The Waynesville Mountaineer (Waynesville, … /
May 5, 1949, edition 1 /
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PAGE TWO (Second Section)
THE WAYNES VILLE MOUNTAINEER
Blaln .Street Phone 100
WaynesvHIe, North Carolina
The County Seat of -Haywood -County
TIIE WAYNESVILLE PRINTING CO.
-,W. CURTIS RUSS Editor
W. Curtis Russ and Marion T. Bridges, Publishers
PUBLISHED EVERY MONDAY AND THURSDAY
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bix Months 1.75
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OUTSIDE NORTH CAROLINA
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Entered at the post office at Waynesville, N. C , as Sec
ond Class, Mail Mjlter. a provided under the Act of
llaicli 2. 18?y. November 20. 1914.
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will be charged
Obltu&ry notices, resolutions of respect,
ana all notices of entertainment for profit.
joi ai me laie or two cents pel worn.
MEMBERS OF THE ASSOCIATED PRESS
AND THE UNITED PRESS
The Associated Press and United Press are entitled ex
clusively to the use for re-publication of all the local
ntws printed in this newspaper, as well as all 4P and L'P
Thursday Afternoon. May 5. 1949
Sot when she's om her
OWN. W SHE CAM TAKE
OUT MORE OPPOSmON
THAN AN ALL-AMERICAN
The Smoky Mountain Highway
As a last piece of fine public service while
on the State Highway Commission. D. Reeves
Nuland had the highway from Asheville to
the Parkway named the Smoky Mountain
Naming the section of the highway will
set it apart from an ordinary highway, and
will give it a title of distinction and one of
advertising value to the area and the high
Our neighboring state of Tennessee has
lung found the wisdom of naming highways,
and especially those in the neighborhood of
The average person traveling through an
area soon forgets the highway number, but
a name lingers, and it is easy to tell others
when they get home.
This entire section owes Mr. Noland a debt
of gratitude for taking this initiative and
seeing that this important link of our high
way system got a name, and a good one at
15 YEARS AGO
Fanners vote to continue plans
for the establishment of modern
Eagle 5 and 10 Store opens new
and larger building.
Catering To Tourists
It appears that the sponsors of the Ramp
Convention are going to make the event so
attractive that it will appeal to the tourists
in early spring.
The group in organizing for the 1950 con
vention have decided to stage the. event three
weeks later than usual in order to appeal to
a lot of visitors.
According to official records kept of the
crowd, it appears that the convention is
growing so large that perhaps two days will
have to be given to the occasion in order to
handle the crowds. Any way, that is a
matter that can be determined later.
A Mid-Year Inventory
The Methodists of the Waynesville district
have a good business policy which they fol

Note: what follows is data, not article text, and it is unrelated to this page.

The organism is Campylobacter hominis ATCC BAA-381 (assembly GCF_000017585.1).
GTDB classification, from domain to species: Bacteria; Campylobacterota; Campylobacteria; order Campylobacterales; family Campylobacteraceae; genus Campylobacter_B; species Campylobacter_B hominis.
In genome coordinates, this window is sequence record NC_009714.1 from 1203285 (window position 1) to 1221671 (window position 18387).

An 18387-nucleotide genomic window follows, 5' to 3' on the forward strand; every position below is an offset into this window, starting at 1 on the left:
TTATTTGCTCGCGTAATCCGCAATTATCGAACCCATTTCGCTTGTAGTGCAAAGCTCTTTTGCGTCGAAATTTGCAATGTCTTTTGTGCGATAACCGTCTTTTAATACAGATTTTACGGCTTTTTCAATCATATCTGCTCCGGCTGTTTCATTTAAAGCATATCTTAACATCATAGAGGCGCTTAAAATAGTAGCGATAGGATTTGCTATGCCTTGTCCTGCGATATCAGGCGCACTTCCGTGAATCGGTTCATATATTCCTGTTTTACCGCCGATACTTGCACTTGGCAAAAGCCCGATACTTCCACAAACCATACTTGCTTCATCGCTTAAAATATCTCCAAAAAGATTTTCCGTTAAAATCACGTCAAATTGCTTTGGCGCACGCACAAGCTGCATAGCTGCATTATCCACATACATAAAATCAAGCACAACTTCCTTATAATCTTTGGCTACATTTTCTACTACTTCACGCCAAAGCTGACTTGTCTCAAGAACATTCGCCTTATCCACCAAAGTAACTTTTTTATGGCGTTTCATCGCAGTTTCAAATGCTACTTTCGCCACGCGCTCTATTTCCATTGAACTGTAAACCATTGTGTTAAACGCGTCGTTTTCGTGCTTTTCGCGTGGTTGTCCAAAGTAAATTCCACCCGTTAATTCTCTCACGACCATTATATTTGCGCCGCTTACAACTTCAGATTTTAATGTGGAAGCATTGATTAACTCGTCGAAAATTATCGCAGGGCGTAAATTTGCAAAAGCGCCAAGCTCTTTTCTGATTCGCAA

low. That is their mid-year conference in
which they take stock, and find out just what
is going on, where it is going and how.
Such a practice allows churches time to
pull themselves together, and get to work
and complete a successful year. It gives all
other, churches an opportunity to see what
their neighbor is doing, and they can adjust
a The practice is a good one, and perhaps
would De Denencial to many civic organi
zations as well as individuals.
What: -Change The Name Of Maggie
The State magazine published in Raleigh !
by Carl Goerch has taken a decided stand
against changing the name of the post office '
Several weeks ago some mention was made
of making a change of the post office and I
area. but. after a mass meeting of the citizens
of the area, the matter was droDoed. How-:
ever, Mr. Goerch wrote his .article and his
stand before that point was learned by him.
Since his stand is so definite, we are pub
lishing Mr. Goerch's article for all our
Up in the mountains of Haywood County
there's a little rural community which for
many, many years has been known by the
name of Maggie.
There are many people in North Carolina
who don't know where Haywood County is,
but practically everybody has heard of
When unusual community names are dis
cussed, the name of Maggie generally is drag
ged tinto the discussion. There's something
folksv, comforting, sound and appealing about
that name. It s a' name that has no frills at
tached: it stands firmly by itself.
And now guess what they're figuring on
They're planning to change the name of
It's a fact. Recently a mass meeting of some
200 citiaens was held at which the subject
was discussed at leneth. Thev've imt an
organization up there known as the Soco j
Road Boosters Club. The members of this i
organization are among those who want to '
see a change take place.
Here are some of the names that have j
been suggested: Socdluska, Soco City, Mount-!
ain Valley and Mountain View. A committee
has been appointed and this committee will
give consideration to all these and a number L,Wis" M;"'But,':il'' Mass'f aends
f ... May Dav exercises at Greensboro
A tourist, traveling through "Mountain 1
View'' or "Soco City," will do so without
blinking an eyelash. .Just as soon as he gets '
on the other side of the community he will
promptly proceed to forget all about it. So
far as he's concerned, it will be just another